Pragmatic 26A: Gambling Machines Follow-up 1

20 July, 2014


Follow up (Part A) to Gambling Machines where I talk briefly about why I left Zero-Sum games out of the episode, how Italy is facing the similar problems with slot machines and insurance vs gambling. Thanks to Jordan, Nick, Andrew and Frank (from Italy).

Transcript available
This is Pragmatic follow-up part A for episode 26, Gambling Machines. I'm John Chidjie. And follow-up for the month of July is proudly sponsored by LIFX. Spelled LIFX, it's a smart, energy efficient, Wi-Fi enabled LED light bulb that you can control with your smartphone. You can change the brightness, colour, tone, etc. from the app and it comes with a range of cool effects and it's great fun to use. Visit LIFX spelled LIFX dot co slash Pragmatic and use the coupon code Pragmatic for 15% off the total price of your order. If you're a developer, there's an SDK for iOS, Android and Ruby and there's a competition currently open until the 25th of July 2014. If you submit an app for controlling LIFX bulbs by that deadline, you're in the running to win enough LIFX bulbs to fill every light socket in your house as well as get free advertising for your app through LIFX. Check out for more information and be quick. So I have some follow up from a few people about this particular episode. So I'll start with Jordan Cooper who does the Blenderhead podcast as well as Tech Douchebags, the latter of which is now on 5x5. And he's had involvement with poker in the past and in quite some depth. And I also got some more feedback from Nicholas Radcliffe also along the same lines, which which is to talk about zero-sum gambling, as in gambling between a group of friends or whatever whereby there's a fixed amount of money on the stakes and so on, and there's only so much to go around. Whereas gambling where there's a rake or a house, as Nicholas puts it anyhow, is a very different thing. Now I specifically avoided talking about that regarding and I stuck with slot machines, and I suppose the reason that I did this is is that you're playing, well first of all, you're playing a machine, you're not playing another person, which is with slot machines, and I wanted to separate those two. Second of all, they're the single biggest source of government gambling revenue in my country, and as we'll see in a little bit, in other countries as well, it's quite significant. So they're also very widespread, and hence there's a lot of people that have access to them. So if you count the number of people that have actually played a poker machine versus the number of people who have played poker, the game, the card game, then I think you'd find more people have played pokies than have played poker certainly with money so I can sort of, I may consider other topics like poker in the future since when I was a child I used to play that poker quite a lot but you know we played with matchsticks but you know never with real money but we'll see how we go, so anyway also had some feedback from Frank from Italy about some of their machines so their payout rates were at only 74% and that was only recently tweaked, I think it was in 2011 when that was increased 74%, but that's still much less than our payout rate in Australia. So as of mid last year, that would actually apply to what they call comma 6A slot machines, also known as new slot three, also known as AWPs. So in that particular class, a poker machine in Italy has a maximum bet of one euro and it has a 100 euro maximum payout. But they're slightly different from video lottery machines that they call their other poker machines. And these ones can be installed in gaming halls, betting shops, bingo halls. So the AWPs, however, can be installed in bars and restaurants and hotels. So they're very, very widespread. In fact, they're probably more widespread than here in Australia. And if they're not, it'd be pretty close. The numbers are quite staggering. So those particular machines in Italy alone raised 32 billion euros in 2010. That's just insane to me. That's a lot of money. So I suppose the point is that that's just Italy. I talked about Australia, a little bit about the US, but mostly about Australia. So there's some figures from Italy. So it is a worldwide problem and it's getting worse. It's not just Australia. It's happening everywhere. And it's a bit of a worrying trend. So anyhow, I also got some wonderful feedback from another listener called Andrew Rose, and he addressed the issue 'cause of his background with insurance regarding a comment I made early in the episode about my grandmother seeing insurance as a form of gambling. So I really think the way that Andrew wrote this is just, it's worth reading verbatim, so I'm gonna do that. Although one can view insurance as a simple financial gamble between the insured and the insurance company, and in which the house always wins, there is a key difference that exists in that insurance contracts are used to make uncertain cash flows more predictable for the consumer. To be explicit, one should view insurance as a volatility hedge. Let us take the example of burglary insurance. The purchaser of burglary insurance pays a premium to the insurance company. These cash flows are predictable to the consumer as their timing and magnitude are known in advance. This certainty replaces the alternative situation where the individual is exposed to potential cash flows which are unknown in both timing and in magnitude. In the example, I would have no idea when my house may be burgled nor any idea what will be stolen, if anything. So, although the insurance company charges a premium such that on average policyholders will make an overall loss over time, they are also providing some amount of predictability and certainty as recompense for this." So I mean beautifully put thank you Andrew and I could not have put it better which is exactly why I read it word for word. So yeah bottom line is some people will simplistically see insurance as a form of gambling, the reality is it's not. Although one of the things that I do find frustrating about insurance has to do with all of the different clauses that insurance companies can use and will regularly use in order to wriggle their way out of actually paying out. So when you do have a claim, there's all sorts of ways that they can get out of it. And for smaller claims, they typically don't bother, but for the bigger claims, it can get quite nasty. So in any case, the episode wasn't about insurance, but I sort of mentioned that as an aside during the episode. I thought it was worth revisiting and thank you very much to Andrew for responding. So there's one more thing I just want to throw in there as well and that is that there, just just quickly on the poker thing is that there's an excellent film called Rounders by John Dahl and it is a really good movie. It's got Matt Damon in it for just to quote one of the big names in there and anyhow, It's just about poker and I'll wrap up on this is that his character during the game was describing poker to someone and says, "What is it? You think the five guys who reach the World Series Poker Final every year are just the luckiest guys in the world? No, it's about skill and it's not about luck. Whereas gambling machines, it's all about the statistics and the statistics are that you will never win, not in the long term." And that's it. [BLANK_AUDIO]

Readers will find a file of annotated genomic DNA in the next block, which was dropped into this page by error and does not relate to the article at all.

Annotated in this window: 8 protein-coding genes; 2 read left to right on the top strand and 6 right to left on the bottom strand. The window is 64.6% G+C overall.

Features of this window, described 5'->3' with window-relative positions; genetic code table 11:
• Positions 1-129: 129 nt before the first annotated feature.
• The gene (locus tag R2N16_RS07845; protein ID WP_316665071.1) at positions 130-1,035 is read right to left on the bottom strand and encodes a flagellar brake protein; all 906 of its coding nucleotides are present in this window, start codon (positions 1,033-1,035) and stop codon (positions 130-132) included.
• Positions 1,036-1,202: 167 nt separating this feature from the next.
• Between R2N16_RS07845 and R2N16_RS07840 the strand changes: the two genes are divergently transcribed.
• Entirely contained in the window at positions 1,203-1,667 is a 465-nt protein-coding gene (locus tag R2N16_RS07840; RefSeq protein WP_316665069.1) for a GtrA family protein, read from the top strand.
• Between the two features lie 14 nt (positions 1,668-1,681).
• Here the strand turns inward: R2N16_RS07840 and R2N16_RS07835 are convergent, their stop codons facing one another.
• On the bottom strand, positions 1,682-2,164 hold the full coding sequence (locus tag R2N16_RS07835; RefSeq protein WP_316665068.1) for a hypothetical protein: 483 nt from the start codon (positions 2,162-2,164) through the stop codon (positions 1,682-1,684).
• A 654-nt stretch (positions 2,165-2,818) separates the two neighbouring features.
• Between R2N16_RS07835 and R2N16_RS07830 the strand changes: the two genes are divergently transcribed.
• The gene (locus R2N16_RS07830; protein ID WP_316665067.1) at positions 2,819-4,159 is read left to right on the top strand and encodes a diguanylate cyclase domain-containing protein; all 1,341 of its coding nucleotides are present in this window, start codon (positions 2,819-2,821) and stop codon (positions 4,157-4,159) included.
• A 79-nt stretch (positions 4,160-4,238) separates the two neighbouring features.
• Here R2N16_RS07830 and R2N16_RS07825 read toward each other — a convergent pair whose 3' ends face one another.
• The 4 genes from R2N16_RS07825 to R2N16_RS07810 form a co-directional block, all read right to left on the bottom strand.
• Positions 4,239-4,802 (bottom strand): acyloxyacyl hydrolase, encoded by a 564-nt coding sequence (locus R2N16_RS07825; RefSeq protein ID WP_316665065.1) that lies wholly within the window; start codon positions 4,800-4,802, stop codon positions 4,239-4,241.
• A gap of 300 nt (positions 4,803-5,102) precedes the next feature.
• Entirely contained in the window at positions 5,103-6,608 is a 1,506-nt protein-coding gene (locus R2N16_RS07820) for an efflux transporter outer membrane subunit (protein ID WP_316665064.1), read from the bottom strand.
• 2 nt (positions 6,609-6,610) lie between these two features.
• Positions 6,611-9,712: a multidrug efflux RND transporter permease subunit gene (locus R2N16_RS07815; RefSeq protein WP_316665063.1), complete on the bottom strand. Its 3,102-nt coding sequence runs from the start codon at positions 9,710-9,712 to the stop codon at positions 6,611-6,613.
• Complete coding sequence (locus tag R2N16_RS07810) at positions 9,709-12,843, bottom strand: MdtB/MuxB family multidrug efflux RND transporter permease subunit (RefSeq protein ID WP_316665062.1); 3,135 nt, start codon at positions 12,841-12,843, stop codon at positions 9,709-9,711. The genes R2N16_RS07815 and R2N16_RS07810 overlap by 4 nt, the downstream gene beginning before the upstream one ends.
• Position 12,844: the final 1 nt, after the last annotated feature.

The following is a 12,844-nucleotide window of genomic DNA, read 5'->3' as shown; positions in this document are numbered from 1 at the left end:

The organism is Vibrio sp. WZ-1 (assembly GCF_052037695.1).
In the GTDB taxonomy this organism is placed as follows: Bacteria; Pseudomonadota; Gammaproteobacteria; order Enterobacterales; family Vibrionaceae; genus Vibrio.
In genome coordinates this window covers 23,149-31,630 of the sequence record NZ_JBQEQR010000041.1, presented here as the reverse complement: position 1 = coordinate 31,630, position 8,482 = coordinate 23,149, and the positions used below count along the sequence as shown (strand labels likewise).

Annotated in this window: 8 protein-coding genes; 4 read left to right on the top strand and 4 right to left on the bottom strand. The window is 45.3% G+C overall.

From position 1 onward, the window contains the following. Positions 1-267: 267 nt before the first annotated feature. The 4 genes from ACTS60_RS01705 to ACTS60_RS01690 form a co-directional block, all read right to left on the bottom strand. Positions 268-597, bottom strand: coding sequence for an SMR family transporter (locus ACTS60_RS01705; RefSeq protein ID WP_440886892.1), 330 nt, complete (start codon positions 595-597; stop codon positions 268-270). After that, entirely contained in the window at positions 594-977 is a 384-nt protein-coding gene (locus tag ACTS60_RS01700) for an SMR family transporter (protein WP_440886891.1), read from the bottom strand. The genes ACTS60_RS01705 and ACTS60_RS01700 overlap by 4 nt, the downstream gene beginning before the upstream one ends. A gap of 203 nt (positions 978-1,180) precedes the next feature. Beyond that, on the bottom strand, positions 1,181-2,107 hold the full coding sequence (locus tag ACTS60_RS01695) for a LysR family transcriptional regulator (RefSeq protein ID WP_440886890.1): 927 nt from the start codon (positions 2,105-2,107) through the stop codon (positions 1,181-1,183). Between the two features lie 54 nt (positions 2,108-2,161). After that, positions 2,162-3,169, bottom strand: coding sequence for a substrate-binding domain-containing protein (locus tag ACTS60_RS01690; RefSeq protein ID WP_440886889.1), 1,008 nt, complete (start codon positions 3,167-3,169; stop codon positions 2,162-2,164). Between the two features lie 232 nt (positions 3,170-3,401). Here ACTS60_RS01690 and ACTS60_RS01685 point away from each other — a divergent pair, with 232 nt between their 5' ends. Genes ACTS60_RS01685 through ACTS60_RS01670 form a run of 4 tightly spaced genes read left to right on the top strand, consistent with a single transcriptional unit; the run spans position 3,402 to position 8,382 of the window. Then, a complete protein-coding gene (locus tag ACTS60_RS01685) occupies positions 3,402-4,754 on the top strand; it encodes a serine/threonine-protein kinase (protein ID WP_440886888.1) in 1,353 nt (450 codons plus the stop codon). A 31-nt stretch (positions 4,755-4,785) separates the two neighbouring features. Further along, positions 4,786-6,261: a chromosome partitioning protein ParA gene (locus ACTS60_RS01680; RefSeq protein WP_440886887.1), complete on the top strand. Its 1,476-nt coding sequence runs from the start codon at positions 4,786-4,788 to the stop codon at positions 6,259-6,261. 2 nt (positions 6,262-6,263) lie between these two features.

Duration 7 minutes and 21 seconds Direct Download
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John Chidgey

John Chidgey

John is an Electrical, Instrumentation and Control Systems Engineer, software developer, podcaster, vocal actor and runs TechDistortion and the Engineered Network. John is a Chartered Professional Engineer in both Electrical Engineering and Information, Telecommunications and Electronics Engineering (ITEE) and a semi-regular conference speaker.

John has produced and appeared on many podcasts including Pragmatic and Causality and is available for hire for Vocal Acting or advertising. He has experience and interest in HMI Design, Alarm Management, Cyber-security and Root Cause Analysis.

Described as the David Attenborough of disasters, and a Dreamy Narrator with Great Pipes by the Podfather Adam Curry.

You can find him on the Fediverse and on Twitter.